Harwich Treasure Chest Committee

Understanding Airport Tree Plan


Quite by accident I attended a Chatham Conservation Commission meeting on March 27. Confused by the dialogue exchanged between the airport consultant and the members of the commission, I asked: “My concern is the number of trees that will be taken down.” I assumed they were speaking of many but never expected the answer: thousands of trees. To say I was surprised would be mild. I could hardly think/speak. How had I not heard this? Had I not read an article in the paper that told this fact? Was this information in conversations in Chatham? Had I been so busy in my life that I was unaware of what was going to happen 2.8 miles from my home? I started asking friends/neighbors. No, they had not heard. I was not alone. I wanted to learn more. Thankfully, our town meetings are easily accessed online. Again, I was surprised! The first presentation to the conservation commission by the airport consultant was on Dec. 13, three months earlier! At that first meeting, a map showing “tree removal” around the airport was presented. How could such an extensive “plan” not be known by so many?

Understanding the “airport plan” can be found weekly on Page 4.

Harriet Prout


Not Too Late For Roundabout


I applaud Bill Amaru's excellent commentary on the South Orleans roundabout, and now that it is a part of our everyday communal experience, I hope we can make some improvements.

Orleans residents tend to be a creative and environmentally conscious group of citizens. Even though it would have been impossible to please everyone, it seems that with some community input, we could have had a much better result. In my own opinion, a large evergreen tree or even a flagpole displaying the US, Massachusetts and Orleans banners would have been preferable to the sculpture now in place. Even better would have been artwork honoring Edward Winslow, who was a model of right relations with the Wampanoag people, or something honoring the native people themselves. We were told that no one wanted to tend a garden in the middle of the whizzing traffic, but in fact, there are many traffic circles and triangles on the Cape with lovely plantings. The Orleans Conservation Trust is right up the street and could have given valuable insight in creating a green and environmentally friendly alternative.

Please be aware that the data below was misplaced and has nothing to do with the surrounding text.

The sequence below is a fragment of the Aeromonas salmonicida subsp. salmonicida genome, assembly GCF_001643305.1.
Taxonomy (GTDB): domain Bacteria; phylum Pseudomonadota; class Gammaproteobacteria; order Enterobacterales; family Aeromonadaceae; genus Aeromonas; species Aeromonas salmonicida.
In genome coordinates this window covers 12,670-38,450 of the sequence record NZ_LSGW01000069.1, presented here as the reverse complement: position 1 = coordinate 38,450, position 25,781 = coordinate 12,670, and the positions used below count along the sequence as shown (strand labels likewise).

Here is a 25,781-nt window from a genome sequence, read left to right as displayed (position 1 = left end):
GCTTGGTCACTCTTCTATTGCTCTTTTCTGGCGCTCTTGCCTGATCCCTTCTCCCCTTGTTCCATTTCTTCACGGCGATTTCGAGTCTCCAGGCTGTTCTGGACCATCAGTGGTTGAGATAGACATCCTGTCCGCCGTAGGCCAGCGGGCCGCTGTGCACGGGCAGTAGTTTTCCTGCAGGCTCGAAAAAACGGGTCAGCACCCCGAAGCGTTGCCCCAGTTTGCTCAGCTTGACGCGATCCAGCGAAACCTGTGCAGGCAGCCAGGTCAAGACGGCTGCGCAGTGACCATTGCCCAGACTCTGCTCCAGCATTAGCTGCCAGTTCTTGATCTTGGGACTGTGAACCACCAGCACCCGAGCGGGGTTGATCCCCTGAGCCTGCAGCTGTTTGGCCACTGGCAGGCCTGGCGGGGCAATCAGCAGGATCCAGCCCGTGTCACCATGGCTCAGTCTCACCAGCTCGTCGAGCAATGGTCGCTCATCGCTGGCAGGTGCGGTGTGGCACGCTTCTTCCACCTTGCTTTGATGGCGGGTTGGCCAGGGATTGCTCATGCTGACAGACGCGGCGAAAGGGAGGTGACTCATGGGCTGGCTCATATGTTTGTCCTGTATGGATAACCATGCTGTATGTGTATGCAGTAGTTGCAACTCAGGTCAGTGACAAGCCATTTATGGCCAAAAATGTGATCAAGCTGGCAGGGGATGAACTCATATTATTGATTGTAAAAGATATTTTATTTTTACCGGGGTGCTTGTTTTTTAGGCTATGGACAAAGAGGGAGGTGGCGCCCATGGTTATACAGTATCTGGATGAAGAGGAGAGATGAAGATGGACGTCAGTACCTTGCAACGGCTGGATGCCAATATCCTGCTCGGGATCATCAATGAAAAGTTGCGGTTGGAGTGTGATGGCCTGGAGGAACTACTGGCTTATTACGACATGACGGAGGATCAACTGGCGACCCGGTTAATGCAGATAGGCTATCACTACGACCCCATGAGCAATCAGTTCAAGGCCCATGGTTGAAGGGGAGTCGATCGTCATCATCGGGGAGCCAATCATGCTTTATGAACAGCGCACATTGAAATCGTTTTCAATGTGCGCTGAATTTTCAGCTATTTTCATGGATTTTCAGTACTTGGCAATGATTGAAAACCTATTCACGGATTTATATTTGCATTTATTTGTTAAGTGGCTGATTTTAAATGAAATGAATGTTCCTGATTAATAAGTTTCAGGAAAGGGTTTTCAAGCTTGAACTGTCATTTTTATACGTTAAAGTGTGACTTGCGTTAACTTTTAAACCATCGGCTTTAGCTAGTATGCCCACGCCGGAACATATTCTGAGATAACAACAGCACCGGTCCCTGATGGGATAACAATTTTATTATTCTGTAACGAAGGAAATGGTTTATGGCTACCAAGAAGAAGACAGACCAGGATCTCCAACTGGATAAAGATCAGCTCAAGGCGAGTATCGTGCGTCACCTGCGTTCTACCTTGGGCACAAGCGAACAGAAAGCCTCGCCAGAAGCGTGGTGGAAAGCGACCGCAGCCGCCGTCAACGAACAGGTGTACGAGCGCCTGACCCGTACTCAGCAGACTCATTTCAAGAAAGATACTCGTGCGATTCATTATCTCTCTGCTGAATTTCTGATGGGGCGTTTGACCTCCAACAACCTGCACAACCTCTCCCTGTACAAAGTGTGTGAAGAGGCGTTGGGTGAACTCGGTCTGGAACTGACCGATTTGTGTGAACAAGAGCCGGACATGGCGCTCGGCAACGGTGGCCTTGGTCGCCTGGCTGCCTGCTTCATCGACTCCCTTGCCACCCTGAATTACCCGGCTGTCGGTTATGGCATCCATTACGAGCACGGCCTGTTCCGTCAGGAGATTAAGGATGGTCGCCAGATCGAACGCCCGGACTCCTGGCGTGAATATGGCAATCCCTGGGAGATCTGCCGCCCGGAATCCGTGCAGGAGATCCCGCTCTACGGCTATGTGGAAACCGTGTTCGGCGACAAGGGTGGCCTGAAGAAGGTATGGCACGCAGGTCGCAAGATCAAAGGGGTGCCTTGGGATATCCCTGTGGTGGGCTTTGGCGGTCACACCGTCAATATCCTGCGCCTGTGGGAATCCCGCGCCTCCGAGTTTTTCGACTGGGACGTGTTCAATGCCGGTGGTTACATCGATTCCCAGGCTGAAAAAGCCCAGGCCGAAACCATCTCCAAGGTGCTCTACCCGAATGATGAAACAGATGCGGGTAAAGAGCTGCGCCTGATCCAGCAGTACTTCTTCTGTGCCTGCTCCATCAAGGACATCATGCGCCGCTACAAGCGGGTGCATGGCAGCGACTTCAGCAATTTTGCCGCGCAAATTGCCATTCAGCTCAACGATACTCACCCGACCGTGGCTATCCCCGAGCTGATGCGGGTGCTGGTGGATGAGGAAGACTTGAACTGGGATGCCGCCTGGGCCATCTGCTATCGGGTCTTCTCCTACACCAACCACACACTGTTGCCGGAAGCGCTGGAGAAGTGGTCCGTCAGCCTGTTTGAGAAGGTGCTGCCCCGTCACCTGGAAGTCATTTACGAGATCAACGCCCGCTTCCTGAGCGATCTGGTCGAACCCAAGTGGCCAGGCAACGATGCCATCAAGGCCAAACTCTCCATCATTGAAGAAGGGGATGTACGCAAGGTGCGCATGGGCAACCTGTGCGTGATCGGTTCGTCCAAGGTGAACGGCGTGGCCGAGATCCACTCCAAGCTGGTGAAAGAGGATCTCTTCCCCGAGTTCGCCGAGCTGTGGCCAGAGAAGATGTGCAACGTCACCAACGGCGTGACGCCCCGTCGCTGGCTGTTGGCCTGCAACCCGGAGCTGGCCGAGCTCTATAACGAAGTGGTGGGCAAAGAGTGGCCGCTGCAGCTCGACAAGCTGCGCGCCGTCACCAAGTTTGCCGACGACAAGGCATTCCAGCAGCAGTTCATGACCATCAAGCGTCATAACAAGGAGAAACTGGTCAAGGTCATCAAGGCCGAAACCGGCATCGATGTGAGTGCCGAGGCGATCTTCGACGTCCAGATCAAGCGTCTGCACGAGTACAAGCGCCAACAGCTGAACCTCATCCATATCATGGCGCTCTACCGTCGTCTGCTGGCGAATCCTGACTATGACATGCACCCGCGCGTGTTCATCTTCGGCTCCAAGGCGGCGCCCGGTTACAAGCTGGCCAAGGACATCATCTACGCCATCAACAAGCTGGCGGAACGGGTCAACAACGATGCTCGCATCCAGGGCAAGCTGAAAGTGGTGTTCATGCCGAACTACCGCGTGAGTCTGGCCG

At this point, what is done is done, but it can still be improved. The area where the "Welcome to Orleans" sign stands could be transformed to a small park (giving us a reason to use those sidewalks!) and the other areas of plain grass could include rows of hydrangeas or be topped with whiskey barrels full of flowers. Ever since we arrived in South Orleans (1997) I have envisioned a coffee/pastry shop near the post office, but was told it would not be allowed due to zoning issues. Wouldn't it be fun to get your mail, grab a coffee and head to a new park nearby?

Christine Cacioppo

South Orleans